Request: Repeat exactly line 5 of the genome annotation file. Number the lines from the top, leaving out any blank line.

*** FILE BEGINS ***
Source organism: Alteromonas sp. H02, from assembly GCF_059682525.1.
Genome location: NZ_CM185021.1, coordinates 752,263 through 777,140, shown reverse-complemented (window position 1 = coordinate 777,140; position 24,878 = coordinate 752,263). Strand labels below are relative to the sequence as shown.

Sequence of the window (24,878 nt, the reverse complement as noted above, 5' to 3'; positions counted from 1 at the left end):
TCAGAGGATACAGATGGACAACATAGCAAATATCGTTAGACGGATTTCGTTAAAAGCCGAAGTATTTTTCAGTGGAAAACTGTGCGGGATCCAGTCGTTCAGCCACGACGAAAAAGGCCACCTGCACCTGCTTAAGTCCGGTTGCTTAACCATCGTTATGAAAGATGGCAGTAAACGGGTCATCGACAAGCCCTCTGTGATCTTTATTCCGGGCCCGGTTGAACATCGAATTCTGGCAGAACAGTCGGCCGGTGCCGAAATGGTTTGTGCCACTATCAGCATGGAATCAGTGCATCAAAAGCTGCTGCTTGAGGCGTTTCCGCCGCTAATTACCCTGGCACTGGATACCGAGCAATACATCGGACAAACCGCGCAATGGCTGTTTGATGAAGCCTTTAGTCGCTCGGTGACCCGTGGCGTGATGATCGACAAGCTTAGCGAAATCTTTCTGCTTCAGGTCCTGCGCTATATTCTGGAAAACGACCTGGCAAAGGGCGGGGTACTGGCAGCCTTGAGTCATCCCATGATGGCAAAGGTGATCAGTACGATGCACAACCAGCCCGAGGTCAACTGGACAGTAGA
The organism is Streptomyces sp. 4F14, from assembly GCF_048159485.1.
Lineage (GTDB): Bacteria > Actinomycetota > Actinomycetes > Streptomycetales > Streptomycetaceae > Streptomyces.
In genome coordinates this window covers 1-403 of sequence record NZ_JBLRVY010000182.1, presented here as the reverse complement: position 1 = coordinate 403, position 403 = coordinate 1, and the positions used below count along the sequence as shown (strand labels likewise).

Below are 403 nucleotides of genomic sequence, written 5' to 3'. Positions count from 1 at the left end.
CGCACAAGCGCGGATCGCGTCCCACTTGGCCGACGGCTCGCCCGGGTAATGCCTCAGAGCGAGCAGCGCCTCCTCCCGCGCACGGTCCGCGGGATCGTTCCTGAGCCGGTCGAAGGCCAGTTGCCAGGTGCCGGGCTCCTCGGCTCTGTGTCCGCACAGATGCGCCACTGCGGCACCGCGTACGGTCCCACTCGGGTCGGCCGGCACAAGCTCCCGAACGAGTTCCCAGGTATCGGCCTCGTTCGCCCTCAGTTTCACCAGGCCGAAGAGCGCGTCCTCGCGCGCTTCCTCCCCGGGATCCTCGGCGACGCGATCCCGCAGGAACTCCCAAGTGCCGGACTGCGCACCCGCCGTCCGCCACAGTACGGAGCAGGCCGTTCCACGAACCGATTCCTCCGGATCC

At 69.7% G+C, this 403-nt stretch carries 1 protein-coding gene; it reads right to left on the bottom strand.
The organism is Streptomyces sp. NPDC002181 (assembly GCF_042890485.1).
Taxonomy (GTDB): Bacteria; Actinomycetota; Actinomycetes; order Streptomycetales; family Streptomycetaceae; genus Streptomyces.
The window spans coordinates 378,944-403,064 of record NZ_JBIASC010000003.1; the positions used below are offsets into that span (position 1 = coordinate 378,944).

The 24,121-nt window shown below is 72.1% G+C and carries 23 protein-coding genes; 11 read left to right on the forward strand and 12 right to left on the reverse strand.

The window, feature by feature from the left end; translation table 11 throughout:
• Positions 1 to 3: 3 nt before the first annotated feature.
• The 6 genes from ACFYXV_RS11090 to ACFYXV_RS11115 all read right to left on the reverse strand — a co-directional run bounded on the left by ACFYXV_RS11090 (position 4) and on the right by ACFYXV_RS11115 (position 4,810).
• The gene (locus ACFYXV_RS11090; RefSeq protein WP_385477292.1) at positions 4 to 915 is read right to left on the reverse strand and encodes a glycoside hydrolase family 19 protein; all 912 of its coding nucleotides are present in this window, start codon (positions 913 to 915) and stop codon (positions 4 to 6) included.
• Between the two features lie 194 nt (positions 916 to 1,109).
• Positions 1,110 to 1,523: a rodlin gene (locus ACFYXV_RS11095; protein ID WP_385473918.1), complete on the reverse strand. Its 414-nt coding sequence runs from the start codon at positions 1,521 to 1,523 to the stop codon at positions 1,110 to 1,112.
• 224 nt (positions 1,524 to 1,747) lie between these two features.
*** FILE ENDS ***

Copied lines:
The organism is Streptomyces sp. 4F14, from assembly GCF_048159485.1.